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Apr
15
comment Comparing different (but related) qualities in English
For those not familiar with U.S. political jargon, Wikipedia says In the weeks following the 2000 election, however, there arose the terminology of red states and blue states, in which the conservative Republican Party was associated with red and the liberal Democratic Party with blue. That's to say this is for the most part a very new usage. Personally I doubt it'll persist long, given how consistently the rest of the world applies the opposite distinction (red symbolises left-wing ideologies, Red Flag, Red Army, Reds under the beds).
Apr
15
comment What's another way of saying “to hell with it”?
@John Clifford: According to Google Books, only 258 people are are unsatisfied with it (whatever "it" might be), but about 11,600 are are dissatisfied with it.
Apr
15
comment What's another way of saying “to hell with it”?
Nuts! I'm closevoting as POB
Apr
15
comment Variety of English used by the Romantic poets| -eth/-s for the third person singular in particular
... (citing the same passage as OP), Crystal goes on to say that [hates is] a more colloquial tone (it is the normal form in prose), whereas hateth was more formal (it is often used in the 'official' language of stage directions). Then points out that in this specific case, it's much more a simple matter of prosody/metre/rhythm. So I think this question is essentially "Lit Crit".
Apr
15
comment Variety of English used by the Romantic poets| -eth/-s for the third person singular in particular
David Crystal says In the sixteenth century, there were two endings in the present tense of verbs where today we have only one: -th and -s, as in readeth and reads. The -th form was dying out, though it was still routine in doth and hath; but with most verbs there was still a choice.
Apr
15
comment What is the correct answer - “Opening” or “Open”?
Per @agc's answer, Neither sentence is good English, both lack coherence. It looks to me like a typical ESL "multi-choice test" put together by an examiner who's not a native Anglophone in the first place. Voting to migrate to ELL.
Apr
15
comment How can you say when a student receives “a note”?
Does the student necessarily know that the record has been made? I suspect practices like this are gradually reducing over time, but perhaps what you're talking about is what in some educational/supervision environments (particularly, schools) might be called a demerit (North American) A mark awarded against someone for a fault or offence.
Apr
15
comment “opposite” used as a noncount noun?
Your "the opposite of" means "completely different from something" is a somewhat loose definition. If I say cats are the opposite of dogs, for example, I'm completely ignoring the fact that cats and dogs are in most respects very similar (both are quadruped mammals often kept as pets, etc., so they're nowhere near as different as, say, cats and toasters). Things that are opposite are (figuratively) on orthogonally opposite sides of some contextually-relevant distinction*.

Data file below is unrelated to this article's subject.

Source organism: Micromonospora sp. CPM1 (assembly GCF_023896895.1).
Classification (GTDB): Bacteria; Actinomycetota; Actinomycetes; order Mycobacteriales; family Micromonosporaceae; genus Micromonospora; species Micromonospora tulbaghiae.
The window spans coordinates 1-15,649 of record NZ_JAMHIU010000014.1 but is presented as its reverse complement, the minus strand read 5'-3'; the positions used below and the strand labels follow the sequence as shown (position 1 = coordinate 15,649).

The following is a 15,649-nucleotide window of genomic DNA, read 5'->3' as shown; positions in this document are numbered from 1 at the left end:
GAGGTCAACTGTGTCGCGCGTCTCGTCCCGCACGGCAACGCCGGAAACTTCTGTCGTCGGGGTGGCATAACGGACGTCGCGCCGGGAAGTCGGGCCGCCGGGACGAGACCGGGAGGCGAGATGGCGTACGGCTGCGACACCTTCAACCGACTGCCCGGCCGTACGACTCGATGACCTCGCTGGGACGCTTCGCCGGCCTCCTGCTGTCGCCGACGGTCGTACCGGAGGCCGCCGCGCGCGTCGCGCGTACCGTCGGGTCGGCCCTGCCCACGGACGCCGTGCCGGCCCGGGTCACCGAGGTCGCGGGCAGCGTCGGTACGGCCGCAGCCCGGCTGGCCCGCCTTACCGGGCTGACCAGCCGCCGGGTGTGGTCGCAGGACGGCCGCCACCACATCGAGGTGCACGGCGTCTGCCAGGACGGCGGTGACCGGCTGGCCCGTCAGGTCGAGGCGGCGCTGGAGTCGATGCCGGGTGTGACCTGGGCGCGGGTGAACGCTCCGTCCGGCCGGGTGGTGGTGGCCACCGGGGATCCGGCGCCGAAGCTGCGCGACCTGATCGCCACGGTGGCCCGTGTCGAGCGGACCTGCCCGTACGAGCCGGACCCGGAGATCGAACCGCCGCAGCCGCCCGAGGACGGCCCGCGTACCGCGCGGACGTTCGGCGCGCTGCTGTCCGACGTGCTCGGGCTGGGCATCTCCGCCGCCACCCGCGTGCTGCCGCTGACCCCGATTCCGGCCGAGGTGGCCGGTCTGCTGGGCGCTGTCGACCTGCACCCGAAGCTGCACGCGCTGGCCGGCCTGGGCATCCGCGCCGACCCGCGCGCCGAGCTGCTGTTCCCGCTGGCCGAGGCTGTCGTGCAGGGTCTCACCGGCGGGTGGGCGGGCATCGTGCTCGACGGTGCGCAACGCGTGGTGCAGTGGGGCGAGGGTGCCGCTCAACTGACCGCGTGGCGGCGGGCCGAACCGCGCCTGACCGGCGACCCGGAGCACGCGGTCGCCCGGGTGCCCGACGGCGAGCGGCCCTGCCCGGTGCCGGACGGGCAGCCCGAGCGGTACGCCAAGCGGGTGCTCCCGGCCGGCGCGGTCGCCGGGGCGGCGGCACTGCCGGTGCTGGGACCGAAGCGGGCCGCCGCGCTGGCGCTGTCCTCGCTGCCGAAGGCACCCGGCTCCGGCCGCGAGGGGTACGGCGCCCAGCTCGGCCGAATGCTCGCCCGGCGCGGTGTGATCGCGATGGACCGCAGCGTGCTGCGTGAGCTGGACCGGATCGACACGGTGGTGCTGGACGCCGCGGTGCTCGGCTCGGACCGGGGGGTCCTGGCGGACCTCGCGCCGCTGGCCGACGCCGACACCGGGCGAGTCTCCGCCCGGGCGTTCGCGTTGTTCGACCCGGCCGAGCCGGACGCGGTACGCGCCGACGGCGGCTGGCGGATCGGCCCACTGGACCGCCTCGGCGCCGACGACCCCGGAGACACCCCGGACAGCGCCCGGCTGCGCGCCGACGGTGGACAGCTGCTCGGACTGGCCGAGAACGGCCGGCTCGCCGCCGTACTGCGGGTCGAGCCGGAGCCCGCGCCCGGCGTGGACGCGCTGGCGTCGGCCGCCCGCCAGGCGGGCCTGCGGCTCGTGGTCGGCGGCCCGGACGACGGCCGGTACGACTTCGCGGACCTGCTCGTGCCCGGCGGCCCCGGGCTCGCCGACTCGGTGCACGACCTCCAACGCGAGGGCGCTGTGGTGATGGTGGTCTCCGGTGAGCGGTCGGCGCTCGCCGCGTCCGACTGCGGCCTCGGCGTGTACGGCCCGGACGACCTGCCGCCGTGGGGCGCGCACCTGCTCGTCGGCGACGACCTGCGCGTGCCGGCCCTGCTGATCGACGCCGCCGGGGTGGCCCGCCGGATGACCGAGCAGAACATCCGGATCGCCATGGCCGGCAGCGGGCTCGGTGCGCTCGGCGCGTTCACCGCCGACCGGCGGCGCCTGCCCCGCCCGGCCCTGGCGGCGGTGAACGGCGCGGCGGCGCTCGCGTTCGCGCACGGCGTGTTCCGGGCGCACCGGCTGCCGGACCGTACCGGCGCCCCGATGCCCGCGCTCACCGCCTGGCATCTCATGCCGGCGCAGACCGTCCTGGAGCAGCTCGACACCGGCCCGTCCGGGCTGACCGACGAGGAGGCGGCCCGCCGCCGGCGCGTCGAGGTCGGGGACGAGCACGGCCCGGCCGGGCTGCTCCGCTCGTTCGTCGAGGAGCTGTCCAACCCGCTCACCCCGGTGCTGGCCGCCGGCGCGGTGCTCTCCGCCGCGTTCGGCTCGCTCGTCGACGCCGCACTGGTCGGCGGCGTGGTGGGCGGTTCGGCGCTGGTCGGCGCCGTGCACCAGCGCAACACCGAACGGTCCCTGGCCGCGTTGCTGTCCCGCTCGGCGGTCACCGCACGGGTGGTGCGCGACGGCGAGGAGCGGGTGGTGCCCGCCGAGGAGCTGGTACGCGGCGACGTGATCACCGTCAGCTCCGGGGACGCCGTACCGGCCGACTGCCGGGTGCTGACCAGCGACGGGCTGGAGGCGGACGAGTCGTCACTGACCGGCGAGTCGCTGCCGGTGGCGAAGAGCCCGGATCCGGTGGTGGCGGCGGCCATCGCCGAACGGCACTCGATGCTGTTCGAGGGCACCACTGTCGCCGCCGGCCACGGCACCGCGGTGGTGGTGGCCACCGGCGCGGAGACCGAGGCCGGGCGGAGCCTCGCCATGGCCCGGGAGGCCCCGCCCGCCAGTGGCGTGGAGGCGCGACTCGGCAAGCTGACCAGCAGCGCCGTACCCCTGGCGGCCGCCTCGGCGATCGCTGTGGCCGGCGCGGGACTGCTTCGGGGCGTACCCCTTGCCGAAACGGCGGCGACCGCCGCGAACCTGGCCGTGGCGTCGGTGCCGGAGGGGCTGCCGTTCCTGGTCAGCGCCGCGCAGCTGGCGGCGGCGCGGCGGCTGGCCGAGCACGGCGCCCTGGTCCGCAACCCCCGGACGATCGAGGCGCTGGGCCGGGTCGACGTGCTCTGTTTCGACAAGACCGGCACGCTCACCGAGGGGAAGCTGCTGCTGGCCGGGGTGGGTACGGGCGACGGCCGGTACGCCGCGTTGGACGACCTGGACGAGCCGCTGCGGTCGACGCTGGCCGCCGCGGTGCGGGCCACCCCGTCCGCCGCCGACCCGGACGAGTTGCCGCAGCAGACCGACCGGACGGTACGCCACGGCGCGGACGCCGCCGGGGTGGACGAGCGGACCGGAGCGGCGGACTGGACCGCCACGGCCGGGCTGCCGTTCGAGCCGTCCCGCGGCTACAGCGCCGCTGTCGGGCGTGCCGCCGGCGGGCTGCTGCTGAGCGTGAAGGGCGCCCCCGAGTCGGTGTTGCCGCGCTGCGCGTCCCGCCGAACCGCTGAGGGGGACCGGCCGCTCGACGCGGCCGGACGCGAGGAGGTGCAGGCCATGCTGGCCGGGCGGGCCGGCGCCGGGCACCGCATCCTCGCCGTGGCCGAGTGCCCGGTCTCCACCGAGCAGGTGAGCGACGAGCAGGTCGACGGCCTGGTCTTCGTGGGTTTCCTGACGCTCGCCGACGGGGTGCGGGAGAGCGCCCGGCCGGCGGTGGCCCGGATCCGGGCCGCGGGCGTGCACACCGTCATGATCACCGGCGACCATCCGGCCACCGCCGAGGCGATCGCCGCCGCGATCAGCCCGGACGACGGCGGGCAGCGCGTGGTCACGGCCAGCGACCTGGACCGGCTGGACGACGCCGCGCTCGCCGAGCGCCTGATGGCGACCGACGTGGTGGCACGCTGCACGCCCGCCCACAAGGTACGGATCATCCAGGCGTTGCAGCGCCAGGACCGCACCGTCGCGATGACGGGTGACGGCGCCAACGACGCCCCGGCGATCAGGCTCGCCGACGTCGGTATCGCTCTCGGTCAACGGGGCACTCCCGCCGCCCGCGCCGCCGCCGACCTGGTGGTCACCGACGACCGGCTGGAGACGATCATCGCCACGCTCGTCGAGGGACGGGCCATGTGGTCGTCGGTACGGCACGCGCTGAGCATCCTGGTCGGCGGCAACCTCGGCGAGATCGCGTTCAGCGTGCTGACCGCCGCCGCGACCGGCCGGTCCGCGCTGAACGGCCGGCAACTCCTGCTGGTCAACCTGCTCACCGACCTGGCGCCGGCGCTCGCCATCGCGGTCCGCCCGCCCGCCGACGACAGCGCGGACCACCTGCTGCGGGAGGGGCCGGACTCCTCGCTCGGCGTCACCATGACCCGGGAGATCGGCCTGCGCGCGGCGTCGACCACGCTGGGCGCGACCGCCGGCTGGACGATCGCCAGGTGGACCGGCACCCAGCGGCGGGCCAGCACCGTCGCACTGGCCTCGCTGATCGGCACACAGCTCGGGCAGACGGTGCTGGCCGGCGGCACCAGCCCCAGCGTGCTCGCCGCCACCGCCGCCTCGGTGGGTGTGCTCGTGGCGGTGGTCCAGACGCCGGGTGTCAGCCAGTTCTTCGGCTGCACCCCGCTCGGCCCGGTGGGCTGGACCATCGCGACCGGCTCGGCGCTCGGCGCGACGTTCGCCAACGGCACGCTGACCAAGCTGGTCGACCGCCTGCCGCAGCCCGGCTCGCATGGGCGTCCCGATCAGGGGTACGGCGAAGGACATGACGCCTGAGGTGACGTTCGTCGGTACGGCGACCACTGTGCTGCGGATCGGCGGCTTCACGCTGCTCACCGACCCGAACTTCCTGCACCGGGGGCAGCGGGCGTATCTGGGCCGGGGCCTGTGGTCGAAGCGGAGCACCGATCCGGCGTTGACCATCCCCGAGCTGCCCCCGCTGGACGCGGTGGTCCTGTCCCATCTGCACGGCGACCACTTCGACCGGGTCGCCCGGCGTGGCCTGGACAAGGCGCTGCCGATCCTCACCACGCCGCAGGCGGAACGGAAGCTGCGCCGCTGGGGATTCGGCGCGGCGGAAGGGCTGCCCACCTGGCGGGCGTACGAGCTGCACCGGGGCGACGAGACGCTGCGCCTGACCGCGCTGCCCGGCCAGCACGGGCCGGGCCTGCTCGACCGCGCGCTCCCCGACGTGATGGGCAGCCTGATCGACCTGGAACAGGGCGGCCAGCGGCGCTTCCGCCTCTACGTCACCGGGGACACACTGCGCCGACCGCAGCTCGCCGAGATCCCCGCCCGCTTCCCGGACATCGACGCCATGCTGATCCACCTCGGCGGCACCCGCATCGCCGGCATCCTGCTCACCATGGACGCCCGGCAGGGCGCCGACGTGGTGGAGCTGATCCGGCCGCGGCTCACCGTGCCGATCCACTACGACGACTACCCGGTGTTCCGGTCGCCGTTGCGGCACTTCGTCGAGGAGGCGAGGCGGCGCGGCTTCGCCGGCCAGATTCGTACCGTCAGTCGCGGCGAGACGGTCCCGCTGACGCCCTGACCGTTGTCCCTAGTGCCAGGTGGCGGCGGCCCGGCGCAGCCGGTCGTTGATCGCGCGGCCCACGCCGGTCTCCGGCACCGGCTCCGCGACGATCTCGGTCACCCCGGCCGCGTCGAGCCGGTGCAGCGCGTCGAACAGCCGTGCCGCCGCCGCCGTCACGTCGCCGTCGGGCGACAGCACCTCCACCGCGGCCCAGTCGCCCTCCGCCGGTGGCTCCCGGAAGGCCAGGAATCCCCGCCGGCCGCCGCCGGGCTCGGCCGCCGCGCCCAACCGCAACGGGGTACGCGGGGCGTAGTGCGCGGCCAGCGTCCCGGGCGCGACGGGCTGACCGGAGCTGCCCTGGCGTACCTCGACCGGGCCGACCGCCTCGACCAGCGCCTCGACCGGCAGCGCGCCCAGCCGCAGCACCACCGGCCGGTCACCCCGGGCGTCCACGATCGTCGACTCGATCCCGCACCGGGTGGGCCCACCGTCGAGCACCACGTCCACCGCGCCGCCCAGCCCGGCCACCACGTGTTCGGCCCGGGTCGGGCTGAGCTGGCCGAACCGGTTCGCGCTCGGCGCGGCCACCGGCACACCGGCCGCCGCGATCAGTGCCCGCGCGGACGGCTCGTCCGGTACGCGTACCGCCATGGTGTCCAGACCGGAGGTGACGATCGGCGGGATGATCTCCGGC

Apr
14
comment Joining a semicolon-delimited complex list to a multiple-clause sentence
I don't think there's any scope for using semicolons in your example. If you think the text is unwieldy with so many disparate commas, rephrase it - don't just invent a non-standard orthography.
Apr
14
comment How to say “a man who has a good reputation”
Gene Stewart is well-respected.
Apr
14
comment “opposite” used as a noncount noun?
In principle you could omit the article and say "Wet" is opposite to "dry", but note that you'd have to change the preposition. The sequence evil is opposite to good, for example, gets 182 hits in Google Books, but there are no instances at all of evil is opposite of good.
Apr
14
comment “the best two” vs “the two best”
What @Qaz said. From the runaway top answer on the original: Numbers usually go before adjectives.
Apr
14
accepted “Environmentally-friendly” vs. “Environment-friendly”
Apr
13
reviewed Close Is it better to say Aye instead of Yes when committing to something?
Apr
13
reviewed Leave Open Is term “Cruise” correct when you sail on sailboat?
Apr
13
reviewed Leave Open Can commensurate be used as a transitive verb?
Apr
13
comment Can commensurate be used as a transitive verb?
commensurate - corresponding in size or degree; in proportion. synonyms: equivalent, equal, corresponding, correspondent, comparable, proportionate, proportional. You might consider equalize (or perhaps normalize if you're using commensurate more loosely to mean "easily compared, having similar values in the same units of measure"). But OED has as definition 2 for the verb commensurate: (trans.) To make commensurate; to proportion; to make to correspond in nature.
Apr
13
awarded  Great Answer
Apr
13
reviewed Leave Open Meaning of “Busted” as an adjective
Apr
13
reviewed Leave Open Difference in “Adequate” and “Enough/sufficient”